Keepers' Diaries, September 2017

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Umani Springs Reintegration Unit

The Kibwezi Forest is kept lush year round due to the perennial existence of the Umani Springs and it is for this reason we chose to locate our newest Rehabilitation unit, Umani, there and introduce our disadvantaged orphans there; those that would certainly not be able to cope with the harsh drought-like conditions that are ravaging the rest of Tsavo. Sonje, Murera and Mwashoti all have compromised legs and walk with a limp; to walk the long distances that elephants normally have to forage, especially during the dry season, would put them at a serious disadvantage. Even within the forest eco system, the orphans do still have to walk quite far looking for fresh vegetation and return quite tired in the afternoon. These orphans are fortunate to have the added treat of the seeding acacia trees however. These pods are a delicious snack for the orphans and one they relish every time this season comes about. Sometimes they can eat so many of them their throats are dry and parched and they have to look for fresh clean water to quench their thirst! They wait patiently beneath the trees, along with bush bucks, as the baboons jump around and drop the pods from the branches, or collect them in the morning having been blown down during the night by the wind. The presence of these bush bucks around the compound however also tends to draw their predator, the leopard, which upsets the orphans and they will shout and bang their gates during the night if they spot them in the trees, especially little Alamaya.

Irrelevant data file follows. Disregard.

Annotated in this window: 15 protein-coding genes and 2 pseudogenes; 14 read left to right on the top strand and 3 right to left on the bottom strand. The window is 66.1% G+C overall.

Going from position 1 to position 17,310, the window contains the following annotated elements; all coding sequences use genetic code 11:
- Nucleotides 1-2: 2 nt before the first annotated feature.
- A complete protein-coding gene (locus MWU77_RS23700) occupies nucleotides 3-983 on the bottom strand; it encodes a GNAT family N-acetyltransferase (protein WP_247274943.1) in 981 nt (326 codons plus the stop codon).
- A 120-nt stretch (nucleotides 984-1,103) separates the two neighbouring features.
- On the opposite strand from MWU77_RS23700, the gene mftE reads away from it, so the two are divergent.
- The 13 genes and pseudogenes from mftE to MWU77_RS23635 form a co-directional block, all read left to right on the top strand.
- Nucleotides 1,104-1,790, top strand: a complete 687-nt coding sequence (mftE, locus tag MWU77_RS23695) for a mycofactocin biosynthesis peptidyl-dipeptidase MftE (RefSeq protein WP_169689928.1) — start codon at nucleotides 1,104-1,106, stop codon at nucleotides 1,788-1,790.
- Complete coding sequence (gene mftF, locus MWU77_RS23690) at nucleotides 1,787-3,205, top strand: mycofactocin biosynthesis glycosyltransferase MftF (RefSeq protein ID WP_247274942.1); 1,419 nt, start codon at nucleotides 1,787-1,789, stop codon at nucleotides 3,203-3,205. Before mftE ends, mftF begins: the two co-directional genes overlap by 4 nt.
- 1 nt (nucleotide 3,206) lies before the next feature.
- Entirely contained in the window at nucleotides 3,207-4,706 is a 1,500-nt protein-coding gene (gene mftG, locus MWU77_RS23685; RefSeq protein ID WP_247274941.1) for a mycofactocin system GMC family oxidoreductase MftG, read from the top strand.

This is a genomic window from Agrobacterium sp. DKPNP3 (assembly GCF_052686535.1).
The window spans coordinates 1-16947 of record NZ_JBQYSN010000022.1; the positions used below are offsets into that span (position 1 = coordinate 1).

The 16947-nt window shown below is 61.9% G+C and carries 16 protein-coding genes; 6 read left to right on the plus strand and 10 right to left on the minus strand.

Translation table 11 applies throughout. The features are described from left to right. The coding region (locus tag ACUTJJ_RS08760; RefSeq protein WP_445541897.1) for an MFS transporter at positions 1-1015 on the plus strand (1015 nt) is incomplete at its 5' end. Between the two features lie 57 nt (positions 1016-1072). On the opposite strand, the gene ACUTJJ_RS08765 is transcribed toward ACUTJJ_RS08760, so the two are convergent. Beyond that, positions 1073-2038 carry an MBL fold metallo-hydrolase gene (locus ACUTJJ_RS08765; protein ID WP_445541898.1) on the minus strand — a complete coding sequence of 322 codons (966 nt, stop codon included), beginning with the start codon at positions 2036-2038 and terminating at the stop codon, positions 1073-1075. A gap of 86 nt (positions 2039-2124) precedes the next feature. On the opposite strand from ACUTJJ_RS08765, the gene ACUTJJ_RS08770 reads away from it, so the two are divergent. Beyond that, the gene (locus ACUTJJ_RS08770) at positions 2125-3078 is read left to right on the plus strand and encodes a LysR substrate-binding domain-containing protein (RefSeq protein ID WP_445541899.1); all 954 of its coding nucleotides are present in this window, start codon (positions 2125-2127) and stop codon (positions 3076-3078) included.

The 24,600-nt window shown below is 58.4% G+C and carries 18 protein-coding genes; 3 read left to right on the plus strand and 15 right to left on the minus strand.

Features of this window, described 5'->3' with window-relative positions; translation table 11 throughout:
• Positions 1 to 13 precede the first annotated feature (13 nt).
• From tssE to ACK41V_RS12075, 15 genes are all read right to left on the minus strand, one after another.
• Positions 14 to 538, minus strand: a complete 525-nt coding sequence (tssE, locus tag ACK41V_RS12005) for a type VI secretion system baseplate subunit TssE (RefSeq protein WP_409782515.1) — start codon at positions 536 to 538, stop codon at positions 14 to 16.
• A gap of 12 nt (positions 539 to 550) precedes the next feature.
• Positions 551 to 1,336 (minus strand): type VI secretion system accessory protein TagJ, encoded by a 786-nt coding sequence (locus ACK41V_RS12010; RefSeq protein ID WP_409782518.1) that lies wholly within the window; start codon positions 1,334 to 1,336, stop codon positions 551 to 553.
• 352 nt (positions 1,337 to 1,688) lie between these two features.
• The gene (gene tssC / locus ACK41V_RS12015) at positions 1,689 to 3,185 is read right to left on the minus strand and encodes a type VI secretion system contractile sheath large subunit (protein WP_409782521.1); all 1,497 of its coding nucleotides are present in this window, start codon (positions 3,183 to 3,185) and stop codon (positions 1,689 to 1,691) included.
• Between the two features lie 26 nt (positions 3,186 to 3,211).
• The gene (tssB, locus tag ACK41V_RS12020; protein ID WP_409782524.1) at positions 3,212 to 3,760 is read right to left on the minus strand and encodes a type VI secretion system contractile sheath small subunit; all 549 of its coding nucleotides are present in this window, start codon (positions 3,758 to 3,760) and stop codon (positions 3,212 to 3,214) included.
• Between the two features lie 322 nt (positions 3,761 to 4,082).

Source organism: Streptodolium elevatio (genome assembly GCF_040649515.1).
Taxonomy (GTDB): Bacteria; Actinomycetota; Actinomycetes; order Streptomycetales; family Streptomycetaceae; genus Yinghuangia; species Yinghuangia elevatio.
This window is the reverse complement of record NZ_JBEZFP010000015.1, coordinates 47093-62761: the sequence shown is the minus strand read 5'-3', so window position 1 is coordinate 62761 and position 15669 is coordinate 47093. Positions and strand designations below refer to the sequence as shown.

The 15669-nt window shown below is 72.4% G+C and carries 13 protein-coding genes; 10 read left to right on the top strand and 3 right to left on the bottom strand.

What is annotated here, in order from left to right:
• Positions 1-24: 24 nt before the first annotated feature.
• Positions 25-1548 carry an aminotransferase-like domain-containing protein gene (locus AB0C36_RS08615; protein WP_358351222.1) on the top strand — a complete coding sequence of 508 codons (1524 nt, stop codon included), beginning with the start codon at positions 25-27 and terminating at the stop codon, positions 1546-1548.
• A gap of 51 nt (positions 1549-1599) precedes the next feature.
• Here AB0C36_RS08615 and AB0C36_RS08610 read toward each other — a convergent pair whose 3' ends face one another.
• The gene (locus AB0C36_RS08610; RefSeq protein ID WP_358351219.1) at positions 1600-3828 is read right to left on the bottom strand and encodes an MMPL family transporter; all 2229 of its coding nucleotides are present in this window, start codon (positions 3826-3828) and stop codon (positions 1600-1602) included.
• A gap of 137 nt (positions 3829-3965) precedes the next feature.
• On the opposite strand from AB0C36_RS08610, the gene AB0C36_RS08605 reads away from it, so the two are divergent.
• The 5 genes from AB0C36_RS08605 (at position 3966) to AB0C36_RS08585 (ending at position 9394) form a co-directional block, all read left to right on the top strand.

The Kibwezi Forest is kept lush year round due to the perennial existence of the Umani Springs and it is for this reason we chose to locate our newest Rehabilitation unit, Umani, there and introduce our disadvantaged orphans there; those that would certainly not be able to cope with the harsh drought-like conditions that are ravaging the rest of Tsavo. Sonje, Murera and Mwashoti all have compromised legs and walk with a limp; to walk the long distances that elephants normally have to forage, especially during the dry season, would put them at a serious disadvantage. Even within the forest eco system, the orphans do still have to walk quite far looking for fresh vegetation and return quite tired in the afternoon. These orphans are fortunate to have the added treat of the seeding acacia trees however. These pods are a delicious snack for the orphans and one they relish every time this season comes about. Sometimes they can eat so many of them their throats are dry and parched and they have to look for fresh clean water to quench their thirst! They wait patiently beneath the trees, along with bush bucks, as the baboons jump around and drop the pods from the branches, or collect them in the morning having been blown down during the night by the wind. The presence of these bush bucks around the compound however also tends to draw their predator, the leopard, which upsets the orphans and they will shout and bang their gates during the night if they spot them in the trees, especially little Alamaya.